Pope attacks global economics for worshipping "god of money"

Pope attacks global economics for worshipping "god of money"
Nuns smile as they wait for the arrival of Pope Francis outside the Shrine of Our Lady of Bonaria in Cagliari September 22, 2013

CAGLIARI, Sardinia - Pope Francis made one of his strongest attacks on the global economic system on Sunday, saying it could no longer be based on a "god called money" and urged the unemployed to fight for work.

Francis, at the start of a day-long trip to the Sardinian capital, Cagliari, put aside his prepared text at a meeting with unemployed workers, including miners in hard hats who told him of their situation, and improvised for nearly 20 minutes.

"I find suffering here ... It weakens you and robs you of hope," he said. "Excuse me if I use strong words, but where there is no work there is no dignity."

He discarded his prepared speech after listening to Francesco Mattana, a 45-year-old married father of three who lost his job with an alternative energy company four years ago.

Mattana, his voice trembling, told the pope that unemployment "oppresses you and wears you out to the depths of your soul".

The crowd of about 20,000 people in a square near the city port chanted what Francis called a prayer for "work, work, work". They cheered each time he spoke of the rights of workers and the personal devastation caused by joblessness.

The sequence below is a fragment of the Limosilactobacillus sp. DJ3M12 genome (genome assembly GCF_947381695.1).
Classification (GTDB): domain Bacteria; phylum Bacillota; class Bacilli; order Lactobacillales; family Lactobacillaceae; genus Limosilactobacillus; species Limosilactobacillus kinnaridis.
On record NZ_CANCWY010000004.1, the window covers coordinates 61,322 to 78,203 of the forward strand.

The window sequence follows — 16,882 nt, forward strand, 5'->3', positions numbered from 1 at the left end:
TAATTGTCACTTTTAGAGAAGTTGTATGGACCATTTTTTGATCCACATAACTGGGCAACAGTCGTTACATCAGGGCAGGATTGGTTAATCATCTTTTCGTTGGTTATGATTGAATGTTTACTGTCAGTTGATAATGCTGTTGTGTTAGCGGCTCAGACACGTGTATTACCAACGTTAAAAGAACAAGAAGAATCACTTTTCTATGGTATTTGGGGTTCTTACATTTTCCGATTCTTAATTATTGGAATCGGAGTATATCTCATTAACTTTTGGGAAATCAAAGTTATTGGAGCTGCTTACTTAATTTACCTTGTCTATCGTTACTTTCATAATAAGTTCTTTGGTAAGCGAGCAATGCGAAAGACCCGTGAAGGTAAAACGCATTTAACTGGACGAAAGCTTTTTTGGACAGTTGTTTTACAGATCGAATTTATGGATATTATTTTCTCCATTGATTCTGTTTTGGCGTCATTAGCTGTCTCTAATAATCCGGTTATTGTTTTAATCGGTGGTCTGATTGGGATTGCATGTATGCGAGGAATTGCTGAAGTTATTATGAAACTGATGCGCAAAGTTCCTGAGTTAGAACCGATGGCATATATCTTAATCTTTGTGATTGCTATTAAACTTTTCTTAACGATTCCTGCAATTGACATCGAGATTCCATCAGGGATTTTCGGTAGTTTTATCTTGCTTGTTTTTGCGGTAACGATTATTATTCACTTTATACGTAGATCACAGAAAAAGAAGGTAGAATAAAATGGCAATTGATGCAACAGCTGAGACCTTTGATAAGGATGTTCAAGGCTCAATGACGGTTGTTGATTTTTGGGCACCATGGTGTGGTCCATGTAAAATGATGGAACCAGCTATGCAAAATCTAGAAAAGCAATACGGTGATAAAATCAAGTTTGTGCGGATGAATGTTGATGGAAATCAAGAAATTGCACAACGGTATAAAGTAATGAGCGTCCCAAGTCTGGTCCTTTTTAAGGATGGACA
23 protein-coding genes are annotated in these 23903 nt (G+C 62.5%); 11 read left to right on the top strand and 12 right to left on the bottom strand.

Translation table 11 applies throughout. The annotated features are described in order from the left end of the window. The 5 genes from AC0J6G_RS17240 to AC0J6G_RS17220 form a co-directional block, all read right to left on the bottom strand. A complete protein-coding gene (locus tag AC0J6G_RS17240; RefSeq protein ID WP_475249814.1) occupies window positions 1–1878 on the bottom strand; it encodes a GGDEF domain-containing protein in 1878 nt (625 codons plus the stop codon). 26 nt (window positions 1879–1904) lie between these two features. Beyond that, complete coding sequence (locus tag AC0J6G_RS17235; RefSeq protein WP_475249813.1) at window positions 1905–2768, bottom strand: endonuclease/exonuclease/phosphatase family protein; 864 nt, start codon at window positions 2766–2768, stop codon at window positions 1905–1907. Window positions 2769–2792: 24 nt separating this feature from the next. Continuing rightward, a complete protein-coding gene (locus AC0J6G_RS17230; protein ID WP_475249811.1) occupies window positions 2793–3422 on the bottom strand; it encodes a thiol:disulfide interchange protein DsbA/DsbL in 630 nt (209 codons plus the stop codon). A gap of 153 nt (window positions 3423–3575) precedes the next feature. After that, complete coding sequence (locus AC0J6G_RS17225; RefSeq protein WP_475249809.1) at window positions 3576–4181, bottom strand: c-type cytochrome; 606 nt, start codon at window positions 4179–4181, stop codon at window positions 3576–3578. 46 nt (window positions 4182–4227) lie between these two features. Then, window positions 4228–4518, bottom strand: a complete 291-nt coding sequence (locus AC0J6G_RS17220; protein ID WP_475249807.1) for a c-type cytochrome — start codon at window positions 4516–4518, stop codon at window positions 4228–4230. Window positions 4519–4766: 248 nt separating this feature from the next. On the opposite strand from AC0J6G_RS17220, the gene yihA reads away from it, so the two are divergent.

The pope, who later celebrated Mass for some 300,000 people outside the city's cathedral, told them: "We don't want this globalised economic system which does us so much harm. Men and women have to be at the centre (of an economic system) as God wants, not money."

"The world has become an idolator of this god called money,"he said.

Sardinia's coast is famous for its idyllic beaches, exclusive resorts and seaside palatial residences of some of the world's richest people, including former Italian prime minister Silvio Berlusconi and a host of Hollywood actors.

But much of the island, particularly its large cities and the vast agricultural and industrial interior, has been blighted by the economic crisis, with factories closed and mines operating at low capacity.

More about

pope
Purchase this article for republication.

BRANDINSIDER

SPONSORED

Most Read

Your daily good stuff - AsiaOne stories delivered straight to your inbox
By signing up, you agree to our Privacy policy and Terms and Conditions.